This full-text collection documents "interactions between American Indians and Europeans [in the U.S., Canada, and Mexico] from their earliest contact, . . .[through] the civil rights movement of the mid- to late-twentieth century." The documents are drawn from Edward E. Ayer Collection at the Newberry Library. Also includes maps and images, scholarly essays to provide context and bibliographies to suggest further reading.
Full text letters, diaries, memoirs and accounts of early encounters, centered on present-day Canada and the United States with some limited coverage of Mexico. Includes information on the peoples, places, environment, flora and fauna encountered. Of note are more than 9,000 Audubon prints from "The Birds of America" as well as the complete contents of the three-volume "The Quadrupeds of North America".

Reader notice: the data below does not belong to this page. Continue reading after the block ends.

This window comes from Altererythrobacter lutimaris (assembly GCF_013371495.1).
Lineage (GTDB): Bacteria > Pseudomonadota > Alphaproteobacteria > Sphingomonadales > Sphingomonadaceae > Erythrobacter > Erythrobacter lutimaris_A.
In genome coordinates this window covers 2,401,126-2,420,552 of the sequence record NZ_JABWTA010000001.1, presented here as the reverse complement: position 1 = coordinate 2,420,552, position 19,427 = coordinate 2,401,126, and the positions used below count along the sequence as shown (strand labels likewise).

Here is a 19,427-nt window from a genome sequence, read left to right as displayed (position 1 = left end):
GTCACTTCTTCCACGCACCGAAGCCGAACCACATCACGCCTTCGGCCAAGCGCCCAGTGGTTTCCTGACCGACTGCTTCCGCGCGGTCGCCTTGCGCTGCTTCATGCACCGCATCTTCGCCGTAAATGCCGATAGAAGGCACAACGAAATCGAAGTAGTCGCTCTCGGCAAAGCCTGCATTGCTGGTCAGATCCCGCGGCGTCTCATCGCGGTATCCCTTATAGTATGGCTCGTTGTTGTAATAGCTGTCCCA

Empire Online contains several thousand searchable scanned images of original documents relating to Empire Studies. Includes documents from English, French, Dutch, Spanish, Portuguese and German points of view, and that from indigenous peoples from Africa, India and North America. Sections also include thematic essays by leading scholars in the field of Empire Studies.
"The Indian Claims Commission was created by the Act of August 13, 1946 (605 Stat. 1060, 25 USC 70a et seq.) to hear claims of 'any Indian tribe, band, or other identifiable group of American Indians' against the United States. The Act provides broad grounds for recovery, including claims based on 'unconscionable consideration' for tribal lands which were taken and 'claims based on fair and honorable dealing not recognized by any existing rule of law or equity.'" (From the Index to Indian Claims Commission Decisions.)